Croydon is ‘Teetering on the brink of bankruptcy, partly as a result of its investment in property’, and facing a financial bail-out from Whitehall which will come with strings attached – possibly even including the forced resignation of Labour’s council leader
Property Week is reporting that Croydon has got the begging bowl out, going to the Ministry of Housing, Communities and Local Government calling for urgent financial assistance over a cashflow crisis which the chief executive Jo “Negreedy” Negrini has tried to pretend did not exist.
Inside Croydon first reported the cash crisis at the council in May, after just two months of dealing with extra spending because of covid-19.
The unbudgeted additional spending, of more than £62million in a matter of weeks, had seen Croydon forced to call in a special team of accountants and outside financial advisers.
Since then, Negreedy and the part-time leader of the Labour-run council, Tony Newman, have repeatedly stressed that Croydon has not had to issue a Section 114 notice, which would be an official admission that the council is broke. In briefings to staff, as well as Labour and Tory councillors, the chief exec has even denied that there was a cash crisis.
The trade magazine’s report strongly suggests that Negrini and Newman have not been telling the whole truth about the seriousness of Croydon’s financial troubles.
Sources at the council suggest that if the council is able to get any sort of settlement from Tory government minister Robert Jenrick’s MHCLG, it is likely to come with many strings attached. Terms, one council source says, are “expected to be extensive and onerous”.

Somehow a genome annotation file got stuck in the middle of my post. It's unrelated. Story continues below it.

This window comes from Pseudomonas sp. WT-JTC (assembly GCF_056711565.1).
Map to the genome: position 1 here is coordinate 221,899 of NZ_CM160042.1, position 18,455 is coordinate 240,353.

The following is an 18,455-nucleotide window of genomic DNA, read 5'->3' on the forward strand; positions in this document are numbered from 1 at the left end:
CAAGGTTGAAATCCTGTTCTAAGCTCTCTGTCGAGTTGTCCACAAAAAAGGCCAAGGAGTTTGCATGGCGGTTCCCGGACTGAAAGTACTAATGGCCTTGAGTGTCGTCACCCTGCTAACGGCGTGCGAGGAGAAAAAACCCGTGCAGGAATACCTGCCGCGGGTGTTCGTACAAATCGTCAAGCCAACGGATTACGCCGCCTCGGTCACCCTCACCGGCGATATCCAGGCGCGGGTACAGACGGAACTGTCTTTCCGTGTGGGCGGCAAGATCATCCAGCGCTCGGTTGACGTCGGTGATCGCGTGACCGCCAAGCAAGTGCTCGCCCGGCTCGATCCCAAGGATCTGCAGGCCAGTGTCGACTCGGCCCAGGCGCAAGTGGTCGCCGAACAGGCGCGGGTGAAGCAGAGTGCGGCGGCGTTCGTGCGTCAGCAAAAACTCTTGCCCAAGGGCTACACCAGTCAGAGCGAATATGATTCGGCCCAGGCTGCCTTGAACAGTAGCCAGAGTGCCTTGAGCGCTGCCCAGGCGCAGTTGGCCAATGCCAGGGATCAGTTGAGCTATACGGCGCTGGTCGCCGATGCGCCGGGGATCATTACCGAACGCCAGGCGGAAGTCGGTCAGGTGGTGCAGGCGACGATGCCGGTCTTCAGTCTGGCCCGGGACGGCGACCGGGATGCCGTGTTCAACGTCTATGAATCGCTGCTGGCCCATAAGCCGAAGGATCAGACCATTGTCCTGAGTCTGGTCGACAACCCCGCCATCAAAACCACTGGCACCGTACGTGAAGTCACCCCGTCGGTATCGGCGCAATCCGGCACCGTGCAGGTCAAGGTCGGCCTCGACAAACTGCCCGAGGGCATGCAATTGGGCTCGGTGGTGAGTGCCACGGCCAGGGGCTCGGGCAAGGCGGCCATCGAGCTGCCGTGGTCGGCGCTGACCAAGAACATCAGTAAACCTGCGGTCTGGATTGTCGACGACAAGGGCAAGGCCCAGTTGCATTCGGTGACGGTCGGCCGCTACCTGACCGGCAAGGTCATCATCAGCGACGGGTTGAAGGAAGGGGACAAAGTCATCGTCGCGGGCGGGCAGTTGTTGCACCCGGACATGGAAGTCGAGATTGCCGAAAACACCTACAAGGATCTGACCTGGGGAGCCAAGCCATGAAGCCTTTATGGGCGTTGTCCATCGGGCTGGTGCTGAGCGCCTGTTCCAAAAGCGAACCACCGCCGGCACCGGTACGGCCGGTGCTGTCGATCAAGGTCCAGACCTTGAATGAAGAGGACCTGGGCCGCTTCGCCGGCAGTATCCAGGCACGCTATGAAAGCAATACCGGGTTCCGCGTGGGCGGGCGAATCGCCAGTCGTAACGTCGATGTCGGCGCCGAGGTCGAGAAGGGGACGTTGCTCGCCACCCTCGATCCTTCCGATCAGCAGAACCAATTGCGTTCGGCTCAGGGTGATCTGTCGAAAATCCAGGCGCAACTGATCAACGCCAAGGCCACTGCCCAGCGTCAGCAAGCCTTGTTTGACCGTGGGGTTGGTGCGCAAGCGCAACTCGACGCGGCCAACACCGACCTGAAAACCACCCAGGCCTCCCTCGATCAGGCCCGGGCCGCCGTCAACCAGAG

These might even include the expectation of Newman’s resignation as council leader.
The council, which has accumulated debts of £1.5billion, is also likely to be compelled to liquidate its “assets”, which potentially could see the sale of commercial properties such as the (now closed) Croydon Park Hotel and Colonnades leisure complex. The future of land and property handed over to Brick by Brick, the council’s loss-making developer, could also come in for closer scrutiny.
The trade magazine reports, “A source told Property Week that the council was teetering on the brink of bankruptcy, partly as a result of its investment in property.”
The PW report covers territory which will be very familiar to Inside Croydon’s loyal reader.
They report a council spokesperson trotting out the tired old line about “historic government underfunding”, but importantly also admitting that Croydon is “facing unprecedented financial pressures brought on by covid-19, which has seen plummeting income and millions in extra costs”.
PW also got the council to confirm that, all Oliver Twist-like, it had deployed the municipal begging bowl.
“Croydon has contacted the MHCLG to request greater flexibility to use capital funds towards revenue pressures this year,” the spokesperson is reported as saying.
“At the same time, our leadership continues to push ministers for a fair deal for Croydon on both historic underfunding and our covid-19 shortfall.
“The council has taken a proactive approach in tackling these issues head-on, including setting up a finance review panel, freezing recruitment and undertaking a staffing review as well as looking to make further savings as part of our medium-term financial strategy.”
Property Week also reported that a certain local news website had broken the news that “Negreedy” was soon to be leaving her job as chief exec.
The wrote, “Last week, Inside Croydon reported that the council was ‘in disarray’ and that council chief executive Jo Negrini was poised to leave her role at the end of September.”
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